Iran ‘dragging feet’ in investigation into shot-down Ukrainian plane

Airline boss wants more answers from Tehran on incident that killed 176 people

epa08922657 (FILE) - One of the engine of the plane lies among the wreckage after an Ukraine International Airlines Boeing 737-800 carrying 176 people crashed near Imam Khomeini Airport in Tehran, killing everyone on board, in Shahriar, Iran, 08 January 2020 (reissued 06 January 2021). A Ukrainian International Airlines passenger plane was downed by Iranian armed forces on 08 January 2020 near Tehran, killing all 176 people aboard, after allegedly mistaking it for an incoming missile.  EPA/ABEDIN TAHERKENAREH *** Local Caption *** 55751015

Iranians investigating the downing of a passenger plane a year ago are deliberately dragging their feet, according Ukraine International Airlines.

Tehran has said its anti-air missiles brought down the plane by mistake on January 8 last year, killing all 176 passengers and crew during a period of heightened tension with the US.

"We haven't got an answer to the main question: how could this happen and who is responsible?" UIA chief Yevhenii Dykhne said. "The process isn't moving".

"The tactic on the Iranian side is to sweep under the rug, to drag their feet," he said. "There needs to be more serious pressure from those countries whose citizens died."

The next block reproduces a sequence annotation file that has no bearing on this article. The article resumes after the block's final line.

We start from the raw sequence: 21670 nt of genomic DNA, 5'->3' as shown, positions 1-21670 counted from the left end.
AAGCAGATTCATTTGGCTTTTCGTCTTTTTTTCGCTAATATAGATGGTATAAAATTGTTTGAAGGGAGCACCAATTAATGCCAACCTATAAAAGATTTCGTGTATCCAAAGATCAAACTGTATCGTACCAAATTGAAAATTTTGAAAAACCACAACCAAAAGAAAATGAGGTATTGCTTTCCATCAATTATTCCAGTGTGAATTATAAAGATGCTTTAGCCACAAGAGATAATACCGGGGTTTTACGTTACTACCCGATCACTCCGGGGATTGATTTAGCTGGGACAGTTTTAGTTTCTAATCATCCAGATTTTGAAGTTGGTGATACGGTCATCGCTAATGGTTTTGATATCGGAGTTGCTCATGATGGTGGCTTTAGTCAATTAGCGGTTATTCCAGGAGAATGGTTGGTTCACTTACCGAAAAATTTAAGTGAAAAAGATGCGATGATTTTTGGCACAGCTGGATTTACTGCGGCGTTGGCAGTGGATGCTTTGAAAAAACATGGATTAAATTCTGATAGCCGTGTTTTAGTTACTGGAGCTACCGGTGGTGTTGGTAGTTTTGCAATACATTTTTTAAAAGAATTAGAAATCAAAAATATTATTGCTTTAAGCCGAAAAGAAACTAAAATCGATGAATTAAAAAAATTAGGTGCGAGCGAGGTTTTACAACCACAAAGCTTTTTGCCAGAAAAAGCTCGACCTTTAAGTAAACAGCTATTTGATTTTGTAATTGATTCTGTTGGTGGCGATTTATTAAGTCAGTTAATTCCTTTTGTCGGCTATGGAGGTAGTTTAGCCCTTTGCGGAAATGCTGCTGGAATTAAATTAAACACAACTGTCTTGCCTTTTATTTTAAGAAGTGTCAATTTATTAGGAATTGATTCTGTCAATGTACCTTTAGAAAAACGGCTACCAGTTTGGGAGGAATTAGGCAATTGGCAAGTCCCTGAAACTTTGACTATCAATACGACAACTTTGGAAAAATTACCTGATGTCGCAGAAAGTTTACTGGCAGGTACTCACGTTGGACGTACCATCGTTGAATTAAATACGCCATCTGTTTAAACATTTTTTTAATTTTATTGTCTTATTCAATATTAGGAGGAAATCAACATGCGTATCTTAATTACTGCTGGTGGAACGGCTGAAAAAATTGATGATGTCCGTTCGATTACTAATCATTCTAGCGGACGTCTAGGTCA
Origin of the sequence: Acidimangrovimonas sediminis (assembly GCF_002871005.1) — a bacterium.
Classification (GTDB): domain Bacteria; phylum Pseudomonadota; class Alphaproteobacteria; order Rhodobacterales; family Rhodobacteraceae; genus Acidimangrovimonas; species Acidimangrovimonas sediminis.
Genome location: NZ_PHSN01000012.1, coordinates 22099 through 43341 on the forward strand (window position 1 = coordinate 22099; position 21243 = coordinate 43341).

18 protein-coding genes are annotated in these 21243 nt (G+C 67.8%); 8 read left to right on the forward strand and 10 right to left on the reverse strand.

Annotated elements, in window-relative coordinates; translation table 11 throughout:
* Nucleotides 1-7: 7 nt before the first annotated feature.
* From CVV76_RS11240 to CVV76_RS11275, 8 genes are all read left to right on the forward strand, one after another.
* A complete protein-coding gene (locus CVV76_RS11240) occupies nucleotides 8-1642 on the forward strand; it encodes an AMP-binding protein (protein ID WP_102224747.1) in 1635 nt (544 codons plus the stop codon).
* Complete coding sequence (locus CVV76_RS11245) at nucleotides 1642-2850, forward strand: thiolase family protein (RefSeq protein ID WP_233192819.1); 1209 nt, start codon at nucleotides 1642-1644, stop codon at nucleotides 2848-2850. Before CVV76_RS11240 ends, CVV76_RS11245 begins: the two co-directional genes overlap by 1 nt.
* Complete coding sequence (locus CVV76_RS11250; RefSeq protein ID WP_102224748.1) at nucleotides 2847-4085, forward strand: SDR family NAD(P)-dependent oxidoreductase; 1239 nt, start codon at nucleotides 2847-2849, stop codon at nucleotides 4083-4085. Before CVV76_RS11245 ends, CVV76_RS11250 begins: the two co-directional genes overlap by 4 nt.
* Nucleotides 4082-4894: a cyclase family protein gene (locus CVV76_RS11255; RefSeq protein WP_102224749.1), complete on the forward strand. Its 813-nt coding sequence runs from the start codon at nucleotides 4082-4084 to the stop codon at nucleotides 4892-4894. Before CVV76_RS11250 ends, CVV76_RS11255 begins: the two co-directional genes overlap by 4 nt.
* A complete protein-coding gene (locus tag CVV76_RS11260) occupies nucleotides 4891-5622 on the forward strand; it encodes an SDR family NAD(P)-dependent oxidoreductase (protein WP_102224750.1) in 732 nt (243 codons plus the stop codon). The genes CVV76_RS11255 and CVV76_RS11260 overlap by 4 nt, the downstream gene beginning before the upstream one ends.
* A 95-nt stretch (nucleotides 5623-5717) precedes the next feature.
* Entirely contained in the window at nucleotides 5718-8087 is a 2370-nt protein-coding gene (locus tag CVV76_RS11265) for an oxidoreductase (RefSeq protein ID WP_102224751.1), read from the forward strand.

Ukrainian officials confirmed this week they received a preliminary "technical report" from Iran on December 31 on the circumstances of the disaster.

They now have two months to review the document and decide if they are satisfied.

Mr Dykhne joined widespread criticism of Tehran's offer to give $150,000 to the families of each of the victims as a "media strategy just designed to test our reaction".

He said the Iranian government has not made any official proposal for payouts, arguing that "international precedents" should be used to set the level of compensation.

Payouts should only follow technical and criminal inquiries into the deaths and a determination whether the destruction of the plane was due to human error or a planned "military" act, Mr Dykhne said.
Canadian Prime Minister Justin Trudeau last month called on Iran to answer questions about the plane, in which 55 Canadians were killed. An independent report complained that Iran was "investigating itself, largely in secret".

The report said Iran's probe suffered "obvious conflicts of interest... with few safeguards to ensure independence, impartiality or legitimacy".
In 1996, Washington agreed to pay a total of $61.8 million to the families of 290 people killed in an Iran Air plane shot down by a US warship in 1988.

After its 2003 admission of responsibility for the 1988 Lockerbie bombing of a US-bound passenger plane, Libya paid $2.7 billion to the families of the 270 people killed.